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Devon Cafe, Surry Hills

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Breakfast with the Sakuma’s at Devon is a major draw card. It’s the dish K keeps com­ing back to and N looked for­ward after I tell her of my vis­it with K.

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The Breakfast with the Sakuma’s ($26) is miso grilled king sal­mon, smoked eel cro­quette, 63° egg, radish petit salad and kewpie may­on­naise. There are dis­tinctly Japanese fla­vours to the dish (espe­cially in the eel cro­quette) and the sal­mon was grilled to per­fec­tion — medi­um rare. N enjoyed the dish and described as being very easy to eat.

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I went for the Eggs Blini ($20), a buck­wheat blini with cured king sal­mon, sal­mon cavi­ar, bro­collini, Mikado sauce and poached eggs.

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This blini is my first for­ay into savoury pan­cakes, and it was deli­cious! The blini was fluffy, and while cakey on its own, that didn’t mat­ter because it was tasty once it soaked up all the gooey eggy innards. The Mikado sauce (a hol­londaise sauce with a man­dar­in twist) was added a subtle acid­ity to the dish. The bro­collini was fresh and sweet — bro­collini are a much tasti­er ver­sion of bro­colli — and the cured king sal­mon and sal­mon cavi­ar added pops of salt­i­ness to the dish. All in all, a beau­ti­ful bal­ance of fla­vours. And so pretty too!

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Then on a sub­sequent vis­it, I had the Little Lost Toast ($17) — bri­oche French toast, triple chocol­ate, car­a­mel­ized banana, and salted car­a­mel ice cream.

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Yes, I had dessert for lunch. Every oth­er vis­it, I’d listened to D’s voice inside my head remind­ing me not to eat desssert for lunch ’cause I’ll feel ter­rible after­wards from the sug­ar crash. But not this time! (I did order a side of bacon as pro­tein to ward off the sug­ar crash though…)

Everything about this French toast is amaz­ing. The bri­oche is pil­lowy soft. The egg coat­ing the bri­oche is crunchy. The salted car­a­mel ice cream had the con­sist­ency of a gelato, so as to be almost refresh­ing against the the bread and the chocol­ate. The car­a­mel­ised banana was so soft and deli­cious that I for­got my gen­er­al aver­sion to fresh bana­nas — this may well be the only way I’ll eat bana­nas in the future! And the triple chocol­ate (white chocol­ate ganache, dark chocol­ate syr­up, hot chocol­ate powder) had the per­fect bit­ter­ness to bal­ance out the sweet­ness of the rest of the plate.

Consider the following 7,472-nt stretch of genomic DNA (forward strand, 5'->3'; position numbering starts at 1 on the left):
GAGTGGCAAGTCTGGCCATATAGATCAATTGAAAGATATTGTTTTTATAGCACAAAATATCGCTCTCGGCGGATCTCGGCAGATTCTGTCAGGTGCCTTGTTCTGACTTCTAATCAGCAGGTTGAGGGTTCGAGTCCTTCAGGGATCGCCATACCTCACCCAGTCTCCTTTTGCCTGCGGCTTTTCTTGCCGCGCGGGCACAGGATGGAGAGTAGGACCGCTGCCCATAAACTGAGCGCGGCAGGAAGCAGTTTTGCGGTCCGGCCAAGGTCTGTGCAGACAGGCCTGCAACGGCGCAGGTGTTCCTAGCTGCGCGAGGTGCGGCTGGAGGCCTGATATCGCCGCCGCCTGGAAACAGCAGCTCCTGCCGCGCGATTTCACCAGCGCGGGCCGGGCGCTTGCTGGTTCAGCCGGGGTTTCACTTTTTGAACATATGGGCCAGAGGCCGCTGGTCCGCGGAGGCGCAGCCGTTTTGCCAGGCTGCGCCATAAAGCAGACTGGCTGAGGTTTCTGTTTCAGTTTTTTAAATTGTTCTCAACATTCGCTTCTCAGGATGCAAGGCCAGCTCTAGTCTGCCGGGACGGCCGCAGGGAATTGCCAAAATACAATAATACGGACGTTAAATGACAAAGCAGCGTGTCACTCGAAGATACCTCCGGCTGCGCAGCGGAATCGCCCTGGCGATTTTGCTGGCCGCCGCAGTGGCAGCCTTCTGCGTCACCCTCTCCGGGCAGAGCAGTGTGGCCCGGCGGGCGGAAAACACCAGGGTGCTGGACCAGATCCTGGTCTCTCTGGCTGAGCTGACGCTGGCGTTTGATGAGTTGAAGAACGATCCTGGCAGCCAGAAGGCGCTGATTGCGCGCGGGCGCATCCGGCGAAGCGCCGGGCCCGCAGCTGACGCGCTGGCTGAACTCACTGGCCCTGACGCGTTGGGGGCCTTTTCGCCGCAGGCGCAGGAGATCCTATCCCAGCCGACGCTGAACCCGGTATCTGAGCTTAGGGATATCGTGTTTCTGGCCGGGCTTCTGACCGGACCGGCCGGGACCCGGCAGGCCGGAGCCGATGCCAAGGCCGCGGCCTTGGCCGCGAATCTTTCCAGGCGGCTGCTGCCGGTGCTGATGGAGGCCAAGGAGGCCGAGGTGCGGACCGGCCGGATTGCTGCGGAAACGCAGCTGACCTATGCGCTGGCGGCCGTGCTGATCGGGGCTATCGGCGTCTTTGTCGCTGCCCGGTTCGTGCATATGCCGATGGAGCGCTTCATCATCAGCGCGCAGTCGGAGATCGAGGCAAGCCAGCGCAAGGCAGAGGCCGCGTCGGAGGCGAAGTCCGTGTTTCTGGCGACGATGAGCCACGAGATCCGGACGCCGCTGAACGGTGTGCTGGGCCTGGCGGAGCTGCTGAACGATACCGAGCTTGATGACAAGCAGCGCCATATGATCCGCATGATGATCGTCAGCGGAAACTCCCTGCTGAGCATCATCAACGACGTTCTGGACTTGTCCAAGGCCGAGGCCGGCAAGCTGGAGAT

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As for drinks, I went with the Iced Orange Mocha ($6), a cold pressed cof­fee with house made chocol­ate orange reduc­tion. It tasted like a liquid jaffle — the orange notes really sing through with it’s tangy fla­vour, while chocol­ate added sweet­ness to the slight bit­ter­ness of the cof­fee. While it’s not some­thing I’d want to drink every­day, the iced orange mocha was enjoy­able and pleas­ant. And it’s totally true that cold brewed cof­fee has high­er levels of caf­feine than hot brewed cof­fee.

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Next, I had the Mulled Cascara ($5.50), a hot tea made from dried cof­fee cher­ries (or the dried ber­ries of cof­fee beans). I’d been curi­ous about it pre­vi­ously, so I finally tried it. It tastes noth­ing like cof­fee — it’s sweet and tastes a bit like slow-cooked overly ripened cher­ries. It’s mulled, so there’s def­in­ite hints of spices like nut­meg and cin­na­mon. I’d be curi­ous to taste straight brewed cas­cara, although I can’t say for cer­tain wheth­er I like or dis­like the taste at the moment. It’s not unpleas­ant and an acquired taste, def­in­itely — I’d need to try it a couple more times to decide.

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With the French toast, I had a matcha latte ($4). This was a decent matcha latte, although it was on the milky side. I prefer matcha lattes to be cream­i­er (almost like a dessert) and rich­er in fla­vour (on the brink of being too bit­ter).

Overall, Devon Cafe is as good as people say. It cer­tainly doesn’t dis­ap­point!

Devon Cafe is loc­ated at 76 Devonshire St, Surry Hills NSW 2010.